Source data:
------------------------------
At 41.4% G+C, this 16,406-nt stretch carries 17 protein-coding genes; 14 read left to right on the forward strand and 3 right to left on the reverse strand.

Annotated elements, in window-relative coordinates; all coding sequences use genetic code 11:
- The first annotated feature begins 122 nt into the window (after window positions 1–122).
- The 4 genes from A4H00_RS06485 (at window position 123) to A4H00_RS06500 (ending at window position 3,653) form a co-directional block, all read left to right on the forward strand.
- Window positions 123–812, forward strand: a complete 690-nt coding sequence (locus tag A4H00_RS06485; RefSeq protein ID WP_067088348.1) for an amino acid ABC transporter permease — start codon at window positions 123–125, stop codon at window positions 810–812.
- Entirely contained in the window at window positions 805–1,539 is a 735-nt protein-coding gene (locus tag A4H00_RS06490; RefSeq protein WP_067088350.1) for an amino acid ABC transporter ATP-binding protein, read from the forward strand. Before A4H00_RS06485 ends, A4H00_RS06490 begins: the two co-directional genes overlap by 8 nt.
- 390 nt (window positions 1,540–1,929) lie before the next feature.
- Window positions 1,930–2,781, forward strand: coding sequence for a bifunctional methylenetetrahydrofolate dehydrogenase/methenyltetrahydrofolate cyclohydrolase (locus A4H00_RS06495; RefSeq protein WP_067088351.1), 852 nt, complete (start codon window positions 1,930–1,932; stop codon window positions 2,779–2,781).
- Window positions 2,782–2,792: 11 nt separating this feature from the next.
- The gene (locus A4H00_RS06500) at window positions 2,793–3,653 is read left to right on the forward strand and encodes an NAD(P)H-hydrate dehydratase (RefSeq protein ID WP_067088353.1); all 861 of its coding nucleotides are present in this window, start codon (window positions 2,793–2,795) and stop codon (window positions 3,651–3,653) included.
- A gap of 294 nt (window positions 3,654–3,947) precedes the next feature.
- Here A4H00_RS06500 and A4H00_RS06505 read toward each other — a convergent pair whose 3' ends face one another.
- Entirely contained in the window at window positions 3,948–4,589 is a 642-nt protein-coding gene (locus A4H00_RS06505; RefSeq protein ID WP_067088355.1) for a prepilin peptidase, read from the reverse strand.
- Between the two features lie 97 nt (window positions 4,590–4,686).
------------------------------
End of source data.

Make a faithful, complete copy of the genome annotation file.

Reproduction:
At 41.4% G+C, this 16,406-nt stretch carries 17 protein-coding genes; 14 read left to right on the forward strand and 3 right to left on the reverse strand.

Annotated elements, in window-relative coordinates; all coding sequences use genetic code 11:
- The first annotated feature begins 122 nt into the window (after window positions 1–122).
- The 4 genes from A4H00_RS06485 (at window position 123) to A4H00_RS06500 (ending at window position 3,653) form a co-directional block, all read left to right on the forward strand.
- Window positions 123–812, forward strand: a complete 690-nt coding sequence (locus tag A4H00_RS06485; RefSeq protein ID WP_067088348.1) for an amino acid ABC transporter permease — start codon at window positions 123–125, stop codon at window positions 810–812.
- Entirely contained in the window at window positions 805–1,539 is a 735-nt protein-coding gene (locus tag A4H00_RS06490; RefSeq protein WP_067088350.1) for an amino acid ABC transporter ATP-binding protein, read from the forward strand. Before A4H00_RS06485 ends, A4H00_RS06490 begins: the two co-directional genes overlap by 8 nt.
- 390 nt (window positions 1,540–1,929) lie before the next feature.
- Window positions 1,930–2,781, forward strand: coding sequence for a bifunctional methylenetetrahydrofolate dehydrogenase/methenyltetrahydrofolate cyclohydrolase (locus A4H00_RS06495; RefSeq protein WP_067088351.1), 852 nt, complete (start codon window positions 1,930–1,932; stop codon window positions 2,779–2,781).
- Window positions 2,782–2,792: 11 nt separating this feature from the next.
- The gene (locus A4H00_RS06500) at window positions 2,793–3,653 is read left to right on the forward strand and encodes an NAD(P)H-hydrate dehydratase (RefSeq protein ID WP_067088353.1); all 861 of its coding nucleotides are present in this window, start codon (window positions 2,793–2,795) and stop codon (window positions 3,651–3,653) included.
- A gap of 294 nt (window positions 3,654–3,947) precedes the next feature.
- Here A4H00_RS06500 and A4H00_RS06505 read toward each other — a convergent pair whose 3' ends face one another.
- Entirely contained in the window at window positions 3,948–4,589 is a 642-nt protein-coding gene (locus A4H00_RS06505; RefSeq protein ID WP_067088355.1) for a prepilin peptidase, read from the reverse strand.
- Between the two features lie 97 nt (window positions 4,590–4,686).